Chorus subcontractors exploiting migrant workers
Nearly all subcontractors of New Zealand wholesale operator Chorus — the company rolling out the state-funded Ultrafast Broadband (UFB) network — are breaching employment standards, an audit has found.
A total of 75 subcontractors were inspected as part of a joint operation conducted by Immigration New Zealand and the Department of Inland Revenue in June.
Initial analysis suggests that 73 of these were breaching employment standards by failing to pay employees minimum wage and holiday entitlements, inadequately maintaining employment records and failing to provide employment agreements.
Many of the breaches affected migrant workers, who are often unaware of their employment rights and concerned with their visa status.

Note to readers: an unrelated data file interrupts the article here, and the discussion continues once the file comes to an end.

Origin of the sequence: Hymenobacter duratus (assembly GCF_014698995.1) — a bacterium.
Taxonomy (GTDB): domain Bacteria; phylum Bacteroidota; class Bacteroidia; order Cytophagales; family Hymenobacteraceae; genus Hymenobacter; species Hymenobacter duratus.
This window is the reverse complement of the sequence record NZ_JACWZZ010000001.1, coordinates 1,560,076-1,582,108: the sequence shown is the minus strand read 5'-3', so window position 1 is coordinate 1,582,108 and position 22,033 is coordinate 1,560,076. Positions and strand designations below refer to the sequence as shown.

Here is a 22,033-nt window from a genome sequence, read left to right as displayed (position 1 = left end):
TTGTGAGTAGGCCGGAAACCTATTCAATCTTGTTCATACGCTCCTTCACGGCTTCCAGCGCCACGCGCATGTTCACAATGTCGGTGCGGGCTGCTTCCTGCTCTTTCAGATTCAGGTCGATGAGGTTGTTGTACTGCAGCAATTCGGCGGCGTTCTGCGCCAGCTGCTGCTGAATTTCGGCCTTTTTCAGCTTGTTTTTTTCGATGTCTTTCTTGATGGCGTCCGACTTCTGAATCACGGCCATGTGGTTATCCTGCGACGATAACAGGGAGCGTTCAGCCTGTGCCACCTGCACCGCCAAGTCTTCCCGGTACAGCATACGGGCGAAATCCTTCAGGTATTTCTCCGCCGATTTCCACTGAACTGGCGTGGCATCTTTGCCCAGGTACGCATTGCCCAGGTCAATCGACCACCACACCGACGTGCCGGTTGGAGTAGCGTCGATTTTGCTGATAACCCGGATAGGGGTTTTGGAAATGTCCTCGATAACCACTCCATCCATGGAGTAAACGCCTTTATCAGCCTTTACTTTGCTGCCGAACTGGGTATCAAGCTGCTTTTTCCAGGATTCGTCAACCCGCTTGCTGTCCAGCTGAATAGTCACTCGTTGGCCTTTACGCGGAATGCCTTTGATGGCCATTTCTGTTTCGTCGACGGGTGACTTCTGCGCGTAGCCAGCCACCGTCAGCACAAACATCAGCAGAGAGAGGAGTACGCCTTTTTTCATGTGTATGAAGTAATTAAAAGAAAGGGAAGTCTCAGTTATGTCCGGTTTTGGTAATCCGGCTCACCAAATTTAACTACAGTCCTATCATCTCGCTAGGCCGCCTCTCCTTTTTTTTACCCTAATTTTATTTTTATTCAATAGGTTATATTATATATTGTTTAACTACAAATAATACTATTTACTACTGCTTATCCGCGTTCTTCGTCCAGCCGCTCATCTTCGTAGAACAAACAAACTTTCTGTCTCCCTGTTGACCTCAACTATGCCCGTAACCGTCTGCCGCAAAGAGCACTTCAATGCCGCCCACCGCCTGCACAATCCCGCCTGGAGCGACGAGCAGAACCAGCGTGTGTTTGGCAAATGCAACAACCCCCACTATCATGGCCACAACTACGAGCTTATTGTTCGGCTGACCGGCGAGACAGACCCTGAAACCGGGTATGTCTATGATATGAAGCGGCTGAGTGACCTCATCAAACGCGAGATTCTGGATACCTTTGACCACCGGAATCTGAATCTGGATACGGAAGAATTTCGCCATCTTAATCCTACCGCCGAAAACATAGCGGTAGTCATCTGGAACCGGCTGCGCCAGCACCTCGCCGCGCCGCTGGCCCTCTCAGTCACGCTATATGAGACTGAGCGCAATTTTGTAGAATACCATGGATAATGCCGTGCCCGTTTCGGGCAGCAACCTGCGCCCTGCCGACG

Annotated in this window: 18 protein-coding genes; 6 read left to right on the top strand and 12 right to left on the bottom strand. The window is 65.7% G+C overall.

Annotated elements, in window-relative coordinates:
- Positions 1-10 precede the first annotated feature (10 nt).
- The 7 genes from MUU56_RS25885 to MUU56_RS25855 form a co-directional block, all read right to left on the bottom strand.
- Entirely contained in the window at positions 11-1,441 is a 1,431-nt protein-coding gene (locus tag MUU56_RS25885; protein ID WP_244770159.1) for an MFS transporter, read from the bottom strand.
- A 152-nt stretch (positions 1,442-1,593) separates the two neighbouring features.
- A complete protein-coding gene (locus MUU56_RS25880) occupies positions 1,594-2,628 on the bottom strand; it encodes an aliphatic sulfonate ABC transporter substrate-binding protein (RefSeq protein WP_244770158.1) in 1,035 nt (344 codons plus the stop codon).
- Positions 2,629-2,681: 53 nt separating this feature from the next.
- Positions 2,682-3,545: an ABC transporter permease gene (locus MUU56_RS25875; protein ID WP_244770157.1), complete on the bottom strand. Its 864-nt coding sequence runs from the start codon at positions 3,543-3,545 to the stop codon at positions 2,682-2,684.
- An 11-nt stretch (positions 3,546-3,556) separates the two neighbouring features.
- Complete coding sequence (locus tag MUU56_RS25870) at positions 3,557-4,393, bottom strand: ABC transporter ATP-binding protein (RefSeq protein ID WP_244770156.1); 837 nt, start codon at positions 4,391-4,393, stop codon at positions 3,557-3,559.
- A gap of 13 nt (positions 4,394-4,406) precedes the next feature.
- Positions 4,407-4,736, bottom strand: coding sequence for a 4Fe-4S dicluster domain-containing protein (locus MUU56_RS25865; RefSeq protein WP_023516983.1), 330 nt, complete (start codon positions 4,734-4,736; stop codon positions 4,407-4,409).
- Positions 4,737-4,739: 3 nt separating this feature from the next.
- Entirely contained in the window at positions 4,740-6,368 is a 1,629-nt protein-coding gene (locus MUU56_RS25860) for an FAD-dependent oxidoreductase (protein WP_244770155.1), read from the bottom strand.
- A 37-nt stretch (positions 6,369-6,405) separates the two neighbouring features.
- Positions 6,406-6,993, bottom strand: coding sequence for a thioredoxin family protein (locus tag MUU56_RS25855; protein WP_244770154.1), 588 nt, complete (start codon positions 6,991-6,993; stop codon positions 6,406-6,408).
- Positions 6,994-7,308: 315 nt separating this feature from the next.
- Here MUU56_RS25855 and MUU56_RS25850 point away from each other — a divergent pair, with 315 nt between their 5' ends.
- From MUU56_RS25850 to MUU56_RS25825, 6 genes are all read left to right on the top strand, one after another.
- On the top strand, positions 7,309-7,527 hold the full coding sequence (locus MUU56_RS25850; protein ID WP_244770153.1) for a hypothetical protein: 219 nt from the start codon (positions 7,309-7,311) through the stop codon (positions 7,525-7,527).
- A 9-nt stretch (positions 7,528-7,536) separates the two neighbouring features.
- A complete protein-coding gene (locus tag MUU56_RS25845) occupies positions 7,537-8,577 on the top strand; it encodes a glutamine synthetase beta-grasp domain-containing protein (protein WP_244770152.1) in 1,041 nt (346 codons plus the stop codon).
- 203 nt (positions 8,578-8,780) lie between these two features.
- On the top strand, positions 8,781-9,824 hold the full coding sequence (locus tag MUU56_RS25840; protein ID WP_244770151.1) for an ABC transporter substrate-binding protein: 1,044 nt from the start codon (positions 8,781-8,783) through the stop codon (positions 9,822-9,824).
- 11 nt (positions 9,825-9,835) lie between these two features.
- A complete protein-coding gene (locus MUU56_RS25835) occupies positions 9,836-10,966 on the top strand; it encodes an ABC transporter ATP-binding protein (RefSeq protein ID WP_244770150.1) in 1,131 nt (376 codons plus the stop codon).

The audit found practices including subjecting workers to coerced “volunteering” or extended unpaid trial and training periods.
Chorus and its three main subcontractors have arrangements with around 900 subcontracting companies across the country, so the investigation is ongoing.
“It’s very disappointing that a national infrastructure project of this scale which is well resourced has failed to monitor compliance with basic employment standards,” the New Zealand Ministry of Business, Innovation and Employment said in a statement.
“We were made aware that migrant workers in the broadband industry were potentially being exploited by various subcontracting companies undertaking work on behalf of Chorus,” added Labour Inspectorate National Manager Stu Lumsden.
“Despite earlier public assurances from Chorus that any breaches involving its contractors were isolated cases, the investigations and analysis to date demonstrates systemic failures in quality management.”
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